Archives for category: Software

Judge rules that the warrants issued against Megaupload founder Kim Dotcom (yep, legal name) were invalid because they were too vague, after most everything seized has already been returned in previous rulings. Also, therefore, the evidence collected was invalid and was improperly released to be sent out of the country. Nothing on their hard drives can be used, which is pretty much the only thing they’ve got.

Looks like Steve Wozniak, Apple co-founder may get his wish that Kim Dotcom wins his case.

The U.S. piracy case against MegaUpload founder Kim DotCom appears to have run aground, with a New Zealand court ruling that the search warrants issued in January were invalid.

New Zealand High Court Judge Helen Winkelmann ruled Thursday that the warrants did not adequately describe the offenses alleged, according to a report in the New Zealand Herald. “Indeed they fell well short of that,” she said. “They were general warrants, and as such, are invalid.”

She also ruled that it was unlawful for the data confiscated in the raid to have been sent offshore, saying “the release of the cloned hard drives to the FBI for shipping to the United States was contrary to the 16 February direction” [given by the court] “that the items seized were to remain in the custody and control of the Commissioner of Police.”

MegaUpload is a cloud-storage locker that DotCom claims was completely legitimate and protected by the Digital Millennium Copyright Act. U.S. officials, who are trying to extradite Dotcom and six associates to face piracy and wire fraud charges, say he encouraged users to store pirated videos, music, software, and other media and then share them with others. He faces up to 20 years in prison if convicted.

Remember when the FBI shut down MegaUpload?Boy, that was sure a win for the federal government!

Except, uh, not. Ever since the raid, the US government has consistently been losing in New Zealand courts, where MegaUpload is based. They’ve had to free Kim Dotcom, had to return some of his assets, and, most embarrassingly, had to actually fork over the evidence they have that he was breaking the law. It’s rapidly become clear that the FBI and the Department of Justice did not do any research into where American and New Zealand laws intersect and where there might be issues.

And now the case is essentially dead

New Zealand High Court Judge Helen Winkelmann ruled Thursday that the warrants did not adequately describe the offenses alleged… “Indeed they fell well short of that,” she said. “They were general warrants, and as such, are invalid.” She also ruled that it was unlawful for the data confiscated in the raid to have been sent offshore.”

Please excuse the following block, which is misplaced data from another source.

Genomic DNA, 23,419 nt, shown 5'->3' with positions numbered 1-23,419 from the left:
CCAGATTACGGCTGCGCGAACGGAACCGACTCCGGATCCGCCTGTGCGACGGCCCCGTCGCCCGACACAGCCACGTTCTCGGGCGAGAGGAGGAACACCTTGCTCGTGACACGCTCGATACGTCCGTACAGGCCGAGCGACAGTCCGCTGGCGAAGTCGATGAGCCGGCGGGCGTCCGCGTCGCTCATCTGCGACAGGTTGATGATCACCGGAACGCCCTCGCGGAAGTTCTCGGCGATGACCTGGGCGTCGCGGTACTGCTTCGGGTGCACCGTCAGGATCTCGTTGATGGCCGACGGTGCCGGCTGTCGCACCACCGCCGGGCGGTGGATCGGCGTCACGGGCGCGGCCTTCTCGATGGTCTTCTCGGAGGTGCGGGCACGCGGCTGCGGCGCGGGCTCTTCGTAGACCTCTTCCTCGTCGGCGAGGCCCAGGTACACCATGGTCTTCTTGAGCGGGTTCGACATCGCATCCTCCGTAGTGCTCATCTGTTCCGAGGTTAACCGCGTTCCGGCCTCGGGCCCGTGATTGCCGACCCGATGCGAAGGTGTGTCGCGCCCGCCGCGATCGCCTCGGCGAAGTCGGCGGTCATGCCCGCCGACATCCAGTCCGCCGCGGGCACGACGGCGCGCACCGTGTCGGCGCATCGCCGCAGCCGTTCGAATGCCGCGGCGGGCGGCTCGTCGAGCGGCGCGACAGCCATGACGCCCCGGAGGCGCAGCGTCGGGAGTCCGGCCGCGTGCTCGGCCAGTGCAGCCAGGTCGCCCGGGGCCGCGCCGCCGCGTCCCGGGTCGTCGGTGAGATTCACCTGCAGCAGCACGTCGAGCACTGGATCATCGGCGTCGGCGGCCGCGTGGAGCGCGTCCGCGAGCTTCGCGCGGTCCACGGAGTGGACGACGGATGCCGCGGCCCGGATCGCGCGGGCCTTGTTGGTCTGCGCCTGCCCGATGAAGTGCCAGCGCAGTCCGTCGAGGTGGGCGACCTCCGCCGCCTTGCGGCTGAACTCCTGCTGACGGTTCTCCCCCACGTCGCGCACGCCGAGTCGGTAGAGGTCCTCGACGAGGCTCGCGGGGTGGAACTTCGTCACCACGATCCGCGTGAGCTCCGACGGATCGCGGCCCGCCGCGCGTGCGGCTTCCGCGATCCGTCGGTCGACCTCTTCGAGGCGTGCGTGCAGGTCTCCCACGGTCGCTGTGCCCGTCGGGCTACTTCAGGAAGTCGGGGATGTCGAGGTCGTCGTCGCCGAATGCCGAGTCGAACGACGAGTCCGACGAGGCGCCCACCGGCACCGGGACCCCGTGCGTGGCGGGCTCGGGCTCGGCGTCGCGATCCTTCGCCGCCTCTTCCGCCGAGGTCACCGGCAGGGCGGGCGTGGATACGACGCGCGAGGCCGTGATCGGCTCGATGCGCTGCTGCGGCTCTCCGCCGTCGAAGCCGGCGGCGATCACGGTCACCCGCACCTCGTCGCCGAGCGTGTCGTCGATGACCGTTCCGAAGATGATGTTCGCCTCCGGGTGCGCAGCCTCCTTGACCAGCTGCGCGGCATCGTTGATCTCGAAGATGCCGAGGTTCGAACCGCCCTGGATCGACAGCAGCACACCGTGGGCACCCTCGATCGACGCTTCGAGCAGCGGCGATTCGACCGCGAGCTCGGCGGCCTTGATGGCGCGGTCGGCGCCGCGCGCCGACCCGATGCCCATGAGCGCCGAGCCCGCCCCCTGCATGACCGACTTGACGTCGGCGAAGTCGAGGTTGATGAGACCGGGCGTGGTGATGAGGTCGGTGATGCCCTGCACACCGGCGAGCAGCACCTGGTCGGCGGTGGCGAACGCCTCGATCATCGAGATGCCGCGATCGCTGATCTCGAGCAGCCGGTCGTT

Roughly translated, this means the United States can’t use anything it found on those hard drives, if it did happen to find anything, because it’s illegally confiscated. This is a wee bit of a problem because their entire case is likely built on what they found in those drives.

In short, the entire case has collapsed. The US government walks away with a black eye, the labels walk away with an object lesson that you can’t game the system, and hopefully MegaUpload users get their data back.

Read more:
Well, I’m not so sure that the labels will get such an “object lesson” that you “can’t game the system”. It’s hard for me to judge where that all goes next. Of course in the United States a Fourth Amendment right to be left alone without worrying about your free speech or free exercise of your religion might result in such a fishing expedition –like the non-specific “general warrant” they used–, and apparently in New Zealand there are some comparable rules.

I, Cringely » Blog Archive Not your father’s IBM ~ I, Cringely – Cringely on technology:

The article covers some interesting views on IBM, and insights that extend much broader than IBM.

It’s a prediction of failure for iBM’s plans to grow earnings-per-share, and his conclusion that the result will be a failure. He make a very good case for this.

He shared a good quote from Steve Jobs about big companies that grow into a monopoly position. They can’t get more market share, and doing a better product can’t make them more profits. The people running them become sales and marketing people.

This is the first thing to understand about the IBM of today: the company is being run by executives who for the most part don’t understand the products and services they sell.  The IBM of today is a sales organization.  There is nothing wrong with sales if you can also deliver, but increasingly IBM can’t deliver.

He goes on to quote Jobs again specific about IBM:

The reason IBM can’t deliver is also explained well by Steve Jobs. It’s IBM’s maniacal fixation on process, once a strength but now a cancer.

Companies get confused,” Jobs told me.  “When they start getting bigger they want to replicate their initial success. And a lot of them think well somehow there is some magic in the process of how that success was created so they start to try to institutionalize process across the company.  And before very long people get very confused that the process is the content.  And that’s ultimately the downfall of IBM.  IBM has the best process people in the world.  They just forgot about the content.”

In this instance content means the deliverable, whether a product or service. IBM smugly thinks it knows so well how to do things that they can export their entire business model to cheaper labor forces in less expensive places to do business. While this is correct to a very limited extent it has been embraced as religion in Armonk.

Like he says, Global Services is IBM’s biggest money maker but they’re losing customers.

In another article Cringely showcased two companies in Memphis that replaced IBM’s outsourced services with its own employees and used a local company to monitor its services to prevent outages, one of those companies having had an outage that IBM discovered only when it was reported..